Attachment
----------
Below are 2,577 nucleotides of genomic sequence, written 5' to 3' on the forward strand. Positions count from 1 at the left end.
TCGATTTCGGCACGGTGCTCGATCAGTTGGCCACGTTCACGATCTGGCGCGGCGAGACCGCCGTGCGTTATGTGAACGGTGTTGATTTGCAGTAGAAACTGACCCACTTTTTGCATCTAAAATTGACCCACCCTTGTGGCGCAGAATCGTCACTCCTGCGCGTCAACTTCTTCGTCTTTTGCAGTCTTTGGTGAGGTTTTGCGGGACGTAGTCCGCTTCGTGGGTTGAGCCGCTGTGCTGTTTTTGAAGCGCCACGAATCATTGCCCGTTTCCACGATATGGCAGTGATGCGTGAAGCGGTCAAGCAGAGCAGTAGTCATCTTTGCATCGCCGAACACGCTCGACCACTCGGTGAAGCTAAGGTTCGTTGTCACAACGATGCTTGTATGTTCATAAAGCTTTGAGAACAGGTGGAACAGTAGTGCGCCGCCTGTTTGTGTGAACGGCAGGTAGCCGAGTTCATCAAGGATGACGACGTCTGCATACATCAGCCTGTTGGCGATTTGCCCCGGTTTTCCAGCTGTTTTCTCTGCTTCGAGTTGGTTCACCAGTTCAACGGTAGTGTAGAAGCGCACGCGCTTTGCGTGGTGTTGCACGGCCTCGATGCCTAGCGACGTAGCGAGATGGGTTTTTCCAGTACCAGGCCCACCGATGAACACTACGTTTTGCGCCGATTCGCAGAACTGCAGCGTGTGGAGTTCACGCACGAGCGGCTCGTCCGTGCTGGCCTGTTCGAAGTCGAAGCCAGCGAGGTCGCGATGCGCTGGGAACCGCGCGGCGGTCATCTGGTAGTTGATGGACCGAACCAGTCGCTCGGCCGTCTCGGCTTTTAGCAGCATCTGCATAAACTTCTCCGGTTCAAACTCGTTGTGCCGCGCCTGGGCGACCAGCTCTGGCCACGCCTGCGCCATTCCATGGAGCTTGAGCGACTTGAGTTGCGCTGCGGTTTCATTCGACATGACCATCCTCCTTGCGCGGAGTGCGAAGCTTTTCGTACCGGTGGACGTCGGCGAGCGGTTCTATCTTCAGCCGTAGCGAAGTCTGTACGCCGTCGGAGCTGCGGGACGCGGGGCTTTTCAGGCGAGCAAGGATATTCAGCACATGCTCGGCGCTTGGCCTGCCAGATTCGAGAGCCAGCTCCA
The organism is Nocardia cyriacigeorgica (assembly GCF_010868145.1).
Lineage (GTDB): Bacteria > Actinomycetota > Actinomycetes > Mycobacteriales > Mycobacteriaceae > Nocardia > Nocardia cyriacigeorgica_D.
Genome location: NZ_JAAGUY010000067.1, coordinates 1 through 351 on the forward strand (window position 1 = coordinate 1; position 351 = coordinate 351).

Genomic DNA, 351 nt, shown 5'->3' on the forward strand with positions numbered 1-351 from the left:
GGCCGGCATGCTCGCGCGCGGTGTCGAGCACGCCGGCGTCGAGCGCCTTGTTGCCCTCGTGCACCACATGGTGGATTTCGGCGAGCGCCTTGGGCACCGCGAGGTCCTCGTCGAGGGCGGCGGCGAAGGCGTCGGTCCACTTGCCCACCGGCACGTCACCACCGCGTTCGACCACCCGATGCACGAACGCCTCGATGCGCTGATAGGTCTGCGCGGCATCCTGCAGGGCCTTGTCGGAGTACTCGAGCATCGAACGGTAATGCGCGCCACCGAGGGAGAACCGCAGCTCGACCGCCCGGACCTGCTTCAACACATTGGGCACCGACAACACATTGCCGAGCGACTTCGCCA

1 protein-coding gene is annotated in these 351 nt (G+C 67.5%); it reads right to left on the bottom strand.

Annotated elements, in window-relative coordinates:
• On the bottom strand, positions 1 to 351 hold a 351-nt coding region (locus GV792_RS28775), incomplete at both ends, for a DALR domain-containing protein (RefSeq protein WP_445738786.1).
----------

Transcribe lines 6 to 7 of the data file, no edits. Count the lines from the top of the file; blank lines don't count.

Genomic DNA, 351 nt, shown 5'->3' on the forward strand with positions numbered 1-351 from the left:
GGCCGGCATGCTCGCGCGCGGTGTCGAGCACGCCGGCGTCGAGCGCCTTGTTGCCCTCGTGCACCACATGGTGGATTTCGGCGAGCGCCTTGGGCACCGCGAGGTCCTCGTCGAGGGCGGCGGCGAAGGCGTCGGTCCACTTGCCCACCGGCACGTCACCACCGCGTTCGACCACCCGATGCACGAACGCCTCGATGCGCTGATAGGTCTGCGCGGCATCCTGCAGGGCCTTGTCGGAGTACTCGAGCATCGAACGGTAATGCGCGCCACCGAGGGAGAACCGCAGCTCGACCGCCCGGACCTGCTTCAACACATTGGGCACCGACAACACATTGCCGAGCGACTTCGCCA